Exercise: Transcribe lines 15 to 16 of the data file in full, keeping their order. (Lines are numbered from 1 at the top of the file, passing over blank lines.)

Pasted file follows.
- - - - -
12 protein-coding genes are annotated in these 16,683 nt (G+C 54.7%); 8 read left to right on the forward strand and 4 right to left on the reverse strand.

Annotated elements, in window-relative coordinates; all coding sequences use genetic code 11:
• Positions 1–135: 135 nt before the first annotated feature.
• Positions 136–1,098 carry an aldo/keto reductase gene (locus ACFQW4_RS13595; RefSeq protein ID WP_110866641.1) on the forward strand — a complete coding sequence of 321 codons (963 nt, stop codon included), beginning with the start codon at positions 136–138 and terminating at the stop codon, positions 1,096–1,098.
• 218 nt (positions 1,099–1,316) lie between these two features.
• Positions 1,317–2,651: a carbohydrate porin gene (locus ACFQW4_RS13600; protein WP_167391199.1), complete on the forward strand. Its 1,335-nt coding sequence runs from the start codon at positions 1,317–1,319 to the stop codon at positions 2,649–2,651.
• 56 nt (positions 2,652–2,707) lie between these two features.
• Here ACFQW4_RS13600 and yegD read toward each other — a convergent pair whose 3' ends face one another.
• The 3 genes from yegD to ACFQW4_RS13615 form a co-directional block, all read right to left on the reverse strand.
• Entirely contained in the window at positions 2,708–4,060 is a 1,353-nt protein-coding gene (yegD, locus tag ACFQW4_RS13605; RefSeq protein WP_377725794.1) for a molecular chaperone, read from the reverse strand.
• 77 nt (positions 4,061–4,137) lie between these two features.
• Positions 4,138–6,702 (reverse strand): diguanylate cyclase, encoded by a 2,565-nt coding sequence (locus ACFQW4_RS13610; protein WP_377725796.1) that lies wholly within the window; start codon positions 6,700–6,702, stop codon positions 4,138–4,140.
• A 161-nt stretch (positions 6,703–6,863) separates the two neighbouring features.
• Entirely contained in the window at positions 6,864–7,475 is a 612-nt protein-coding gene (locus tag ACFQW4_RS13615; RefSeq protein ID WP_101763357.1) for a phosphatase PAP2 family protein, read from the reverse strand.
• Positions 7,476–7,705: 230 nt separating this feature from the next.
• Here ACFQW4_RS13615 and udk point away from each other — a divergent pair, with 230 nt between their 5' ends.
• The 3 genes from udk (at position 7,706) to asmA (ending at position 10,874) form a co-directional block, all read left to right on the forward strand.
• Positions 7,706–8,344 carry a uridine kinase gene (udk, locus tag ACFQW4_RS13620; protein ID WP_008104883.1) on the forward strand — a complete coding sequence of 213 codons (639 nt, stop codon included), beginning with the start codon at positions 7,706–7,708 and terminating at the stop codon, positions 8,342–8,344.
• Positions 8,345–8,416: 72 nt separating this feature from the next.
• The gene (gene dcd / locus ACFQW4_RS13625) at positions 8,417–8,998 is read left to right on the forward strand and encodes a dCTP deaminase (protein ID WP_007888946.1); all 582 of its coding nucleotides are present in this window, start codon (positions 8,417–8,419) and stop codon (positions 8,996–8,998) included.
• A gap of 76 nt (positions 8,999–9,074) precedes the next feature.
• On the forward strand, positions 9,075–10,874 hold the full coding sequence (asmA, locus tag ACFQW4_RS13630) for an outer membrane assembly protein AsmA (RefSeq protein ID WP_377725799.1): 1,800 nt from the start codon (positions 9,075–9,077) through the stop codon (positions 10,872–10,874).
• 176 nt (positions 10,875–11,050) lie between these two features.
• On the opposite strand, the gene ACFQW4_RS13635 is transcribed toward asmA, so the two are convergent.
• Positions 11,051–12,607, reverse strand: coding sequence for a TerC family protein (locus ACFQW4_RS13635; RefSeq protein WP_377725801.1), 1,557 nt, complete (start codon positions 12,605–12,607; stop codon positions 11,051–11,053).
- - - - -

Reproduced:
• Positions 7,476–7,705: 230 nt separating this feature from the next.
• Here ACFQW4_RS13615 and udk point away from each other — a divergent pair, with 230 nt between their 5' ends.